Abd Alkader Habak, is a photographer and anti-government activist. He was photographing the city of Aleppo when a bomb hit the bus of those evacuating the war-torn city. When Habak noticed that there were wounded and dead children surrounding him, he put down his camera and began to help. He is pictured here carrying a wounded Syrian boy out of the destruction but later finds himself kneeling next to a dead child--a reality of life for many inside #Syria.
This morning, off the coast of Lesvos, Greece a boat of refugees attempting to flee to the safety of Greek shores capsized. The two survivors found so far, one of them a pregnant woman, said 25 people were onboard including men women and children, all presumably drowned in the sea. I wonder how many boats sink unknown to us simply because no one survives to say someone was there and lived and mattered and tried to swim and tried to hold on to their loved ones but just couldn't do it and couldn't make it to land? How many people have to drown trying to desperately save their families from terrorists and bombs before the problem is adequately addressed by the international community? The coordinates of your birthplace shouldn't get to determine if you get to live or die. It has be our duty when someone from an unsafe land calls out to those of us living in safety to respond and help. People are being left to drown in the sea, to die in camps waiting for interviews to prove they aren't terrorists, and to raise children born and grown up without schools or a home or a chance at life. My heart is sad today. Sending love to the volunteers and rescue teams out on the shores and water today.
Beautiful story & sentiments from my old (literally - we're both having our 50th birthdays!) friend @_4leafclover_ We need to share this kind of story in this increasingly ugly & irrational political climate.
This Anzac Day I'm sparing a thought for those that are displaced by war, and the potential we have to offer them safe haven, and for them in turn to enrich our nation. This is my father disembarking the migrant ship Fairsea at Port Melbourne, May 1950. He's the one with the cap, smiling& waving:) He came not as an economic migrant, but as a political refugee, on the run from the Russians in Poland due to his resistance activities, his country in ruins. His face is full of ebullience, and his gratitude for simply being alive shows. Not a day went by in his life that he was not grateful for his chance at a new start in Australia- he didn't miss one opportunity, took every initiative and enriched the civil engineering business with his European training & techniques which were far in advance of Australia at that time. There are countless success stories like his, let us not forget them in the current fear- fuelled debate over #refugees. And Let's just find a smarter way to grow as a nation#refugeeswelcome#migrantsmakeithappen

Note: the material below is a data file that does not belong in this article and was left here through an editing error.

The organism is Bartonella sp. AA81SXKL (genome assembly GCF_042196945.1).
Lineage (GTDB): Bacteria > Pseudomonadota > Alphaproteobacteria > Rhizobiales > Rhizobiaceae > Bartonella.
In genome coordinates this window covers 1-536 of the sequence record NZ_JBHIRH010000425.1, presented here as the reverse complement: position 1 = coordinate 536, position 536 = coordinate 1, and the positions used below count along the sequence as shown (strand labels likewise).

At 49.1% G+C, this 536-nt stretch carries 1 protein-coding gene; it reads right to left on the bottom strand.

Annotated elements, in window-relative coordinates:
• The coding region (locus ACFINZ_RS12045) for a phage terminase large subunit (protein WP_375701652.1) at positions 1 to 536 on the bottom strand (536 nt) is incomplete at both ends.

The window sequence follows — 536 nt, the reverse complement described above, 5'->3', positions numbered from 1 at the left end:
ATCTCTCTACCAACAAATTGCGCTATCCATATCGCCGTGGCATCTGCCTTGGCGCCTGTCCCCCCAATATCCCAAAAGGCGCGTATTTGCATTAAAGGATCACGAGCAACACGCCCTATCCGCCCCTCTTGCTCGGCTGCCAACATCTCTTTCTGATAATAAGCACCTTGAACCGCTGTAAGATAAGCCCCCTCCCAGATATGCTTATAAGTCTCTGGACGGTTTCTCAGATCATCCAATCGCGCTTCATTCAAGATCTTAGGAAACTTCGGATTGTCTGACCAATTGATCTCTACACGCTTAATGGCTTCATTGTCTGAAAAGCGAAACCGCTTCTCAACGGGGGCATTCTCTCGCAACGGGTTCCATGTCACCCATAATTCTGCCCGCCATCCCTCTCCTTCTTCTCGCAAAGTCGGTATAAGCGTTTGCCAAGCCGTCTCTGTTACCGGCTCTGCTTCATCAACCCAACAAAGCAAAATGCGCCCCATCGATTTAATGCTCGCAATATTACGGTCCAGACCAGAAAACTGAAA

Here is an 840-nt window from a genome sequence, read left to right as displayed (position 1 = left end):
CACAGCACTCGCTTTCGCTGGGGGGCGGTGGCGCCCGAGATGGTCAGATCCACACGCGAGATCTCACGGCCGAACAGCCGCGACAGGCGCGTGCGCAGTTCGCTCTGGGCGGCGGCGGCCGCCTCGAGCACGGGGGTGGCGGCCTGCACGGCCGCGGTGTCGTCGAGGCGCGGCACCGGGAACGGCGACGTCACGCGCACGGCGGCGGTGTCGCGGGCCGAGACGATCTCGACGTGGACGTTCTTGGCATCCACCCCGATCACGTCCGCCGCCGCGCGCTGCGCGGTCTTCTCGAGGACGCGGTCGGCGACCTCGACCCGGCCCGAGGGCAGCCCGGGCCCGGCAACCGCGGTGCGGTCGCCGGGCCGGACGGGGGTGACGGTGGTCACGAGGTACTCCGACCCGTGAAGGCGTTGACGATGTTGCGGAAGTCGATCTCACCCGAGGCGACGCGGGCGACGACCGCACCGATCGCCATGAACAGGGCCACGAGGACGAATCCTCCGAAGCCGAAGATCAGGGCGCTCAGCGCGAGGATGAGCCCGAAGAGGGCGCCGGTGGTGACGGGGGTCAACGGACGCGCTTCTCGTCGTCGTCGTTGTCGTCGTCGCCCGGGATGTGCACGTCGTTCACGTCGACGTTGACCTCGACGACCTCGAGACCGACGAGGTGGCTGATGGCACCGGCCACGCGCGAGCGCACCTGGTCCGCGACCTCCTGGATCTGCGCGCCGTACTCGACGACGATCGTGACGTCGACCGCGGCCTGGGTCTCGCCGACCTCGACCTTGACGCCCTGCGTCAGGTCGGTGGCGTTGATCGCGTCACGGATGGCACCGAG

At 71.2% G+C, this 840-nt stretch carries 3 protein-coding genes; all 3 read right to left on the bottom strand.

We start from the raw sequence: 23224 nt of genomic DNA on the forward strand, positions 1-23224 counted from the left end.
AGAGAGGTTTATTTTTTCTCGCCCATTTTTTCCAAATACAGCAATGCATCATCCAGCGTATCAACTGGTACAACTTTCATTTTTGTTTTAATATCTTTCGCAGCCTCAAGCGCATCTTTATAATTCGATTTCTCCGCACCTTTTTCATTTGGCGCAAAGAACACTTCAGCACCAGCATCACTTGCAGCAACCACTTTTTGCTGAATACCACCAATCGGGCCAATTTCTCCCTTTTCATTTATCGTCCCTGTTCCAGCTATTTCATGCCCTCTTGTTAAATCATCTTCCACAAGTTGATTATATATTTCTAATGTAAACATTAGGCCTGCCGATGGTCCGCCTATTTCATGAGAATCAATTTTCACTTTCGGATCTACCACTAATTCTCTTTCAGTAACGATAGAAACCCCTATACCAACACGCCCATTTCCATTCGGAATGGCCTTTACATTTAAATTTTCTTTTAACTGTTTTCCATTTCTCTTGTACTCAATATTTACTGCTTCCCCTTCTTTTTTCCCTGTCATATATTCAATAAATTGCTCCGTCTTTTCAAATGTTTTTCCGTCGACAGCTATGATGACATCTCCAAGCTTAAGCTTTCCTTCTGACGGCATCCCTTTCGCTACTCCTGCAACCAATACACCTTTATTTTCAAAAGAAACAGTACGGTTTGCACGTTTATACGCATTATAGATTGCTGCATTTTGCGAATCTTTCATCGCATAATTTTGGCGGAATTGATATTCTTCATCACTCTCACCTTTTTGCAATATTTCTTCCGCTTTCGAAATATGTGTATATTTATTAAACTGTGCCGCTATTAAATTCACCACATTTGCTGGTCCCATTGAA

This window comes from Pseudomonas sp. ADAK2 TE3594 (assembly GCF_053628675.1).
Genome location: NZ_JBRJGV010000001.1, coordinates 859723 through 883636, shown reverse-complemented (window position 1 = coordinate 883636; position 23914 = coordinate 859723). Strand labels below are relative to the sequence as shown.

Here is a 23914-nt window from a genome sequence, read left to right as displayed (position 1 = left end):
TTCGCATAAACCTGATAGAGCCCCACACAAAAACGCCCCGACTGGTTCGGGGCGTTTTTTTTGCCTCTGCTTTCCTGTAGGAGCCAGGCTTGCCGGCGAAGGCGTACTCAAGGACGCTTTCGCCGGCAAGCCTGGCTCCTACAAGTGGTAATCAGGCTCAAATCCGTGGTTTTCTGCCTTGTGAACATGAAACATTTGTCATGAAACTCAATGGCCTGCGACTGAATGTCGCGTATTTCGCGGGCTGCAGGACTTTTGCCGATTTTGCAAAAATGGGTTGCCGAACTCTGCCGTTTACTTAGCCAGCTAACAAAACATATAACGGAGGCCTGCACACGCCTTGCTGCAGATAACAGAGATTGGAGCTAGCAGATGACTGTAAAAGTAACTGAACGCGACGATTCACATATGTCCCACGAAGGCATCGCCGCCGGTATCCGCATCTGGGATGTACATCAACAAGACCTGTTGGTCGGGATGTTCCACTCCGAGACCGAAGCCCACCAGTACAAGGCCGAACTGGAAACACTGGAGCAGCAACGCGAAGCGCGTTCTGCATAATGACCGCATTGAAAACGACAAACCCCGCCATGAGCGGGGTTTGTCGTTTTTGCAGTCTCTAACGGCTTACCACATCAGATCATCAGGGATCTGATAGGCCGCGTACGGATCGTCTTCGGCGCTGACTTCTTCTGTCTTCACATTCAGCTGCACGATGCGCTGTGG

"As an 11-year-old crossing the border, I had two dreams: first, to become a Mighty Morphin’ Power Ranger and second, to see my mother’s face again because I was afraid I would forget what she looked like. After 9 months apart, I finally reconnected with my mother, but that only began the struggle of being an undocumented immigrant. I’m 30 now, and I succeeded with the incredible support of family, friends, and church community (and some new policies). I am a high school mathematics teacher and am ready to marry a wonderful and supportive guy. I have accomplished many dreams in my 19 years in the U.S. from graduating college to hiking the Appalachian Trail to playing my violin on a big stage. Challenges continue to arise, but that hasn’t stopped me from dreaming."
Hugo is one of 11 million undocumented immigrants in the U.S. In 2012, DACA (Deferred Action for Childhood Arrivals) made it possible for young undocumented immigrants like him to integrate into society. However, DACA is a policy, not a permanent solution, and can be taken away at any moment. As it is today, Hugo’s future in the U.S. remains uncertain. [RP @invisibleamerica - go peep them for more stories!]
Today 23 refugees drowned in front of eftalou at the north coast of Lesvos. Two survived the accident and told there were 25 people on board. Some were found, others probably washed away, end up in a fishing net (yes, it happened) or wash ashore soon. Just like that famous picture.
And yes,that was 2.5 years ago.
If these people were just wearing life jackets, maybe some would've made it. Unfortunately even life jackets are mostly fake and will go down after a couple minutes as you see in this picture I took december 2015. Taken at almost the exact place where the tragedy took place today. Life jackets are not supposed to go down on their own right?
It's all too unfair #safepassagenow#safepassage#nomoredeaths#stopit#refugeeswelcome#refugees#flashbacks#lesvos#lesbos
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